STOCKHOLM — Three researchers won a Nobel Prize on Wednesday for giving microscopes much sharper vision than was thought possible, allowing scientists to peer into living cells with unprecedented detail to seek the roots of disease.
The chemistry prize was awarded to U.S. researchers Eric Betzig and William Moerner and German scientist Stefan Hell. They found ways to use molecules that glow on demand to overcome what was considered a fundamental limitation for optical microscopes.
Betzig, 54, works at the Howard Hughes Medical Institute in Ashburn, Va. Hell, 51, is director of the Max Planck Institute for Biophysical Chemistry in Goettingen, Germany, and also works at the German Cancer Research Center in Heidelberg. Moerner, 61, is a professor at Stanford University in California.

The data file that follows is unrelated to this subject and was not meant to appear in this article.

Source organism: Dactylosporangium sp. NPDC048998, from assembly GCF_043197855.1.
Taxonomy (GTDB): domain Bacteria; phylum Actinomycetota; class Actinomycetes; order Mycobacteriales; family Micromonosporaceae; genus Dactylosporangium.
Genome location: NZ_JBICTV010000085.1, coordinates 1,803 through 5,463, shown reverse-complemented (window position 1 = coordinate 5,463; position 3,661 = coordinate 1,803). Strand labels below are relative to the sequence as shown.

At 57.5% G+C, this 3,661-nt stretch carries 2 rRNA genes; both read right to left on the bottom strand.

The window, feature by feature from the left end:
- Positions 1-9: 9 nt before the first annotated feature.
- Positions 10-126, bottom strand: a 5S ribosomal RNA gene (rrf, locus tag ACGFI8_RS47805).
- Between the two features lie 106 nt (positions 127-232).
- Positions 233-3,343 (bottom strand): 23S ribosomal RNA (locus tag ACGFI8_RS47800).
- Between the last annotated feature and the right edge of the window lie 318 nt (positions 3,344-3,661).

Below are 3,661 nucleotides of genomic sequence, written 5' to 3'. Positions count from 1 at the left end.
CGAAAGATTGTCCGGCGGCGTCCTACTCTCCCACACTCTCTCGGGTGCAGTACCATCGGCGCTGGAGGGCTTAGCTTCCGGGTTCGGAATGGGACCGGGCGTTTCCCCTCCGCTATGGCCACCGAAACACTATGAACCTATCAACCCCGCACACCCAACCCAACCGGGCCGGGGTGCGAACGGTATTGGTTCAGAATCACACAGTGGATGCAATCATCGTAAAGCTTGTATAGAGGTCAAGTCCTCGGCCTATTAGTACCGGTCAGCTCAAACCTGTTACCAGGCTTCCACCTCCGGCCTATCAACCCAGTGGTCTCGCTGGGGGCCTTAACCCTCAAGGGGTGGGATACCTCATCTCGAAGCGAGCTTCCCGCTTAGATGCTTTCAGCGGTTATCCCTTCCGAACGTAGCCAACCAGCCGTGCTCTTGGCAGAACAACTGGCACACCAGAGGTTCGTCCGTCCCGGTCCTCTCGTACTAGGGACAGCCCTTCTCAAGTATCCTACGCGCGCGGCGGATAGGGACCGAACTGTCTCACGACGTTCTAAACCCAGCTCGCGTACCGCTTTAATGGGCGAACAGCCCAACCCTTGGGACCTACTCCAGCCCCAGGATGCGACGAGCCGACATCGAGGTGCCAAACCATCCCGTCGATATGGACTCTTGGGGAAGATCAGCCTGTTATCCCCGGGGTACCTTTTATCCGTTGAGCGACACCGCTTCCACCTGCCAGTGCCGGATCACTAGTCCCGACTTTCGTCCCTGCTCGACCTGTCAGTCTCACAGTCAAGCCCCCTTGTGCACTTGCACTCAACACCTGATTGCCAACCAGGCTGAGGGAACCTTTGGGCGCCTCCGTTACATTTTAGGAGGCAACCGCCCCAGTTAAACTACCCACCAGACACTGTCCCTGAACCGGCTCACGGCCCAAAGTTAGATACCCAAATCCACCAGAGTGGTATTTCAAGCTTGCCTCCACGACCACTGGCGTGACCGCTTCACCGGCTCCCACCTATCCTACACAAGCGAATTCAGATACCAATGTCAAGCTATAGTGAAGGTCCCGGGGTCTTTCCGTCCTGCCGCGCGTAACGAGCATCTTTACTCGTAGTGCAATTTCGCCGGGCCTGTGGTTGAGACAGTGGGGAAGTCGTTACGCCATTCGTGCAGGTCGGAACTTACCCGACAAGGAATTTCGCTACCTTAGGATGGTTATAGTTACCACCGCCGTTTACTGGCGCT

Their work, done independently and dating to the 1980s, led to two techniques that were first demonstrated in 2000 and 2006.
Previously, a calculation published in 1873 was thought to define the limit of how tiny a detail could be revealed by optical microscopes.
"As recently as 15 years ago, it was believed to be theoretically impossible to break this barrier," said Nobel committee member Claes Gustafsson. He called the laureates' work "a revolution."
Their advance is "a window into the cell," said Catherine Lewis of the National Institute of General Medical Sciences in Bethesda, Md. "You can see … molecules moving around inside the cell."
The research has allowed scientists to study diseases such as Parkinson's and Alzheimer's at a molecular level, the Royal Swedish Academy of Sciences said in giving the $1.1 million award jointly to the three for "development of super-resolved fluorescence microscopy."